This ham is great and I use it every week! I’m buying it on sale right now, too. I think you’ll see the price of meat skyrocketing pretty soon. Good move! — Jackie

Buying #10 cans of food and re canning them

As I was stocking up on some items at the grocery store before the next snow storm, I noticed that many canned goods such as mushrooms have gone way up in price. Is it possible to buy the really large (institutional size) can of mushrooms and recan them into smaller jars? If so how long do you process them? I would put them 1/2 pint jars. How do you know how long to process re canned items such as the spaghetti sauce you made out of the huge cans of tomato products that your friend brought you a few weeks back? I would also be interested in re canning 1/2 pint jars of tomato paste. I am noticing that the huge cans of mushrooms, paste, olives etc are over 1/2 the price in savings of the little ones (if you bought the same number of ounces). That’s a huge savings for me.

I want to thank you for telling another person how to can celery a few times back. I found celery really cheap at one store and canned it! Thanks for the savings!!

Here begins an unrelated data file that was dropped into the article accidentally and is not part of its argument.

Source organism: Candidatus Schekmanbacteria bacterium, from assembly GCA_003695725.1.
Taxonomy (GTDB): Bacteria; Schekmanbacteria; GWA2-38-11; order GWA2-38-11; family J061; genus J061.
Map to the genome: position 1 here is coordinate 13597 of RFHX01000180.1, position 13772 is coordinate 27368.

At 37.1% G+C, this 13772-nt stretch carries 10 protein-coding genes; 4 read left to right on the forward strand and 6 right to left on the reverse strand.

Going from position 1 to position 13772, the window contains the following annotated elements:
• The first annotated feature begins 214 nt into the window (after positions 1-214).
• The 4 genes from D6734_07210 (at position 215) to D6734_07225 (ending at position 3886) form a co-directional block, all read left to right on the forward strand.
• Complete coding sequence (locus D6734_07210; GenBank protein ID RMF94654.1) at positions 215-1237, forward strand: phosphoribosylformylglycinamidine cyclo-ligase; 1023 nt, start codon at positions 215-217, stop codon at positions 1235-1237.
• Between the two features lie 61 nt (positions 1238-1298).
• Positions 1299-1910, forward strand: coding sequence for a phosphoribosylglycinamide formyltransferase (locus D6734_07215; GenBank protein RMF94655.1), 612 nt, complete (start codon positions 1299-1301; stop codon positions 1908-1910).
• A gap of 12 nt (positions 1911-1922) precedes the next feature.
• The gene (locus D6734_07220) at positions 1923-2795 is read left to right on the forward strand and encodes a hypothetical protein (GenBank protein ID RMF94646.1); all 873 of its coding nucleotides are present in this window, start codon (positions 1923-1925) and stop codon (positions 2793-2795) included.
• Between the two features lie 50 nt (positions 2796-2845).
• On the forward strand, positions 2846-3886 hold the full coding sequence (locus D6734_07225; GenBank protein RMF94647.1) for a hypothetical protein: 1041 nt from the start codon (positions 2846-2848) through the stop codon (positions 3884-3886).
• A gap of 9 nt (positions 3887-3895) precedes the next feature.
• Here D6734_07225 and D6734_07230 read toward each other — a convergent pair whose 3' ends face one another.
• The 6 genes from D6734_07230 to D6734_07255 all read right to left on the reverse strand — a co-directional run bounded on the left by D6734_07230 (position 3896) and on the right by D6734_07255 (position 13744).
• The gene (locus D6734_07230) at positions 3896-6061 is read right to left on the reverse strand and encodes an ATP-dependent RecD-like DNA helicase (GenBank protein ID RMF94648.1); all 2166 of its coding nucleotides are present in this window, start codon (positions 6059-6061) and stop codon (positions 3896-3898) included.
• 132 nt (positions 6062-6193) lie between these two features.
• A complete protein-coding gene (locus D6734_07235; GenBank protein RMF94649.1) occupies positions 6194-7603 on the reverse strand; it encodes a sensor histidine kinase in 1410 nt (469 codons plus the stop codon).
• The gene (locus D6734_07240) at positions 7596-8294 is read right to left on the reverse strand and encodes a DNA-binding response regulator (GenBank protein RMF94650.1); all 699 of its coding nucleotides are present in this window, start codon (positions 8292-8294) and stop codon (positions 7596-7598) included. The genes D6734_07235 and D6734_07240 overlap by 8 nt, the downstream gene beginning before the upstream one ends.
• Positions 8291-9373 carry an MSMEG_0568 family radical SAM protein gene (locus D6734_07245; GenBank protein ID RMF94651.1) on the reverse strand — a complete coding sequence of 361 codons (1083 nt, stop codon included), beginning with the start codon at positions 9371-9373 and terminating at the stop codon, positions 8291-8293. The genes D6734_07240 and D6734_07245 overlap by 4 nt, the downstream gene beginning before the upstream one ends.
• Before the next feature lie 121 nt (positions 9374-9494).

Cindy Hills
Wild Rose, Wisconsin

If you’ve got the jars and don’t have to buy them to re-can the #10 cans, it does save a bunch. Anything you re-can must be processed the same as if it was done from raw products. For instance, when canning fresh mushrooms, you process them (after boiling 5 minutes) for 45 minutes at 10 pounds pressure. When re-canning canned mushrooms, you also process them for 45 minutes at 10 pounds pressure.

Be a little cautious about canning tomato paste. It is a dense product and you could run into problems with the heat not penetrating the centers of the jars. What I do is to thin the paste with sauce, making a thick sauce and can that instead of ultra thick paste. It works the same in recipes but is not so thick that heat won’t penetrate to the center of the jars. You will be processing pints for 35 minutes in a boiling water bath canner. (altitude adjustments possible) — Jackie

Getting back to basics